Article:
I wasn’t expecting to ride this week.  I’m currently having a lesson once per fortnight, and that was last week.  After last week’s lesson, I was supposed to meet up with someone I’d connected with by pure chance when I was working in a shop before Christmas and got chatting for long enough to discover that this lady is setting up an equine learning business and likes what I have to say for myself (this is the point at which I sent a mental “thank you” to the person who taught me the importance of being able to talk to anyone who’s put in front of you).  However, due to the horrific weather and fairly-remote nature of this person’s property, the meeting was cancelled.

Fortunately, we re-arranged for this week.  The weather clung on and I found myself at a beautiful private yard, watching as this woman did some ground work with one of her mares – a four-year old Quarter Horse who is much-loved and has a huge personality.  We chatted at a million miles per hour and I know my brain didn’t take in everything that was said about personalities and Parelli, but I tried my best to absorb by watching the way this mare worked.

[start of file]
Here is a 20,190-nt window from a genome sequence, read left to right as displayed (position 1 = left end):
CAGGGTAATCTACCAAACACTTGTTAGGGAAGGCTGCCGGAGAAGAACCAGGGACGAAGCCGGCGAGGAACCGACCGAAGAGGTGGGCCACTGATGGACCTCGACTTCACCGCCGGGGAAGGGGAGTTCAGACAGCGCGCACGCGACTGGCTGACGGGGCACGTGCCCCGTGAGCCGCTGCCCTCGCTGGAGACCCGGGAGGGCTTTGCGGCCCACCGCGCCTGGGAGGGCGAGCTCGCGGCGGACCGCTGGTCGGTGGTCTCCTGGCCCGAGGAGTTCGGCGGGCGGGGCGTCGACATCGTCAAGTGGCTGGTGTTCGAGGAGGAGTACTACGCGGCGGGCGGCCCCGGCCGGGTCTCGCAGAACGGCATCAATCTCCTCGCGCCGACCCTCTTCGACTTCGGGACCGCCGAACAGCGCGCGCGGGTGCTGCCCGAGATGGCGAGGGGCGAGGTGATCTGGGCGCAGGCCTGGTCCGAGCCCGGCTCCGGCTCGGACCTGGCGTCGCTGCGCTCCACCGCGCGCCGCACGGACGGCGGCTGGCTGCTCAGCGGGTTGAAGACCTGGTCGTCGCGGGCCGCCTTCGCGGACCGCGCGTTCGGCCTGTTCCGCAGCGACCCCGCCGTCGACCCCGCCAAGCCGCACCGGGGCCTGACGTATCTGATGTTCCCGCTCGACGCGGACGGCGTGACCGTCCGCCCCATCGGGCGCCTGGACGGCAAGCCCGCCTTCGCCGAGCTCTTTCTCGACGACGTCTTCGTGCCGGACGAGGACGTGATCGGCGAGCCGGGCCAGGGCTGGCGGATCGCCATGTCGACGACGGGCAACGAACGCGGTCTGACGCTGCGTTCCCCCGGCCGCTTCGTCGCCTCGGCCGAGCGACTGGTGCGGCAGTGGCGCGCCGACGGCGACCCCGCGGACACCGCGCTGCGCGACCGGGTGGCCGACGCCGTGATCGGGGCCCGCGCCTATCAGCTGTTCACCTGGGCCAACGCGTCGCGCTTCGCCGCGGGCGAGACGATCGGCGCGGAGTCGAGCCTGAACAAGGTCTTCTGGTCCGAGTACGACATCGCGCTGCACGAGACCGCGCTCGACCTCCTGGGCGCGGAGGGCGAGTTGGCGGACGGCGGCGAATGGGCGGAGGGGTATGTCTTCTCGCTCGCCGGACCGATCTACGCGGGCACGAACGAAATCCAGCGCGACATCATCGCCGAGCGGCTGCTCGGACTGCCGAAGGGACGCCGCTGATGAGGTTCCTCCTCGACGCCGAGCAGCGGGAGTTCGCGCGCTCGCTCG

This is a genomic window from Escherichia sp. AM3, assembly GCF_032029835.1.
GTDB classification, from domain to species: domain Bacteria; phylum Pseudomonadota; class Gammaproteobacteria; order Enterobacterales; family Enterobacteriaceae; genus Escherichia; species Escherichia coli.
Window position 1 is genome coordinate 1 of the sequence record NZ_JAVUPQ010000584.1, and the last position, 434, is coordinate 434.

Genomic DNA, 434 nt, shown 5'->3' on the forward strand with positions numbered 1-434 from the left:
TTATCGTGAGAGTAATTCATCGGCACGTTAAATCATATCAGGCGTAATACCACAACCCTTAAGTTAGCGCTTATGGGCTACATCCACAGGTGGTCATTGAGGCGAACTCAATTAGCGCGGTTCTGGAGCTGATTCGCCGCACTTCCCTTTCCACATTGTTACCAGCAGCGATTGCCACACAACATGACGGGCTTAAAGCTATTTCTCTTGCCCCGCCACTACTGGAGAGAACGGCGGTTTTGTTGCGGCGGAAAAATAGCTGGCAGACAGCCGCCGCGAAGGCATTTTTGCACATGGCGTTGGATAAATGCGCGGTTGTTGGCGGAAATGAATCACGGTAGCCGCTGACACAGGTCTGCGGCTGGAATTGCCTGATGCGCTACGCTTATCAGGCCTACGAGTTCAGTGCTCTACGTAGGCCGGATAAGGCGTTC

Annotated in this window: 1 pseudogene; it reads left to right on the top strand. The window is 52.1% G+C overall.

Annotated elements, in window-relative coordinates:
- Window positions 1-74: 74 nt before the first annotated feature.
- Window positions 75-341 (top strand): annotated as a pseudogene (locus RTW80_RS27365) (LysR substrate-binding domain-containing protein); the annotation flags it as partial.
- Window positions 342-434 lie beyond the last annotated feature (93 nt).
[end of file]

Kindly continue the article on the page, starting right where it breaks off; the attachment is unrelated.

She worked in a Western saddle and Parelli halter, with her owner using a combination of voice, click and carrot stick commands, as well as body language.  Apparently, I did the right thing without being told: I didn’t invade the mare’s space, but stayed involved in the exercise by remaining at a consistent distance (she spent most of her time on a kind of short lunge distance, so I was mainly staying out of the way so that I didn’t get run over!).  This mare is great – she walks, trots and canters on voice commands, which isn’t something her owner does as a standard, but something they learned to do occasionally together because the horse finds it comforting.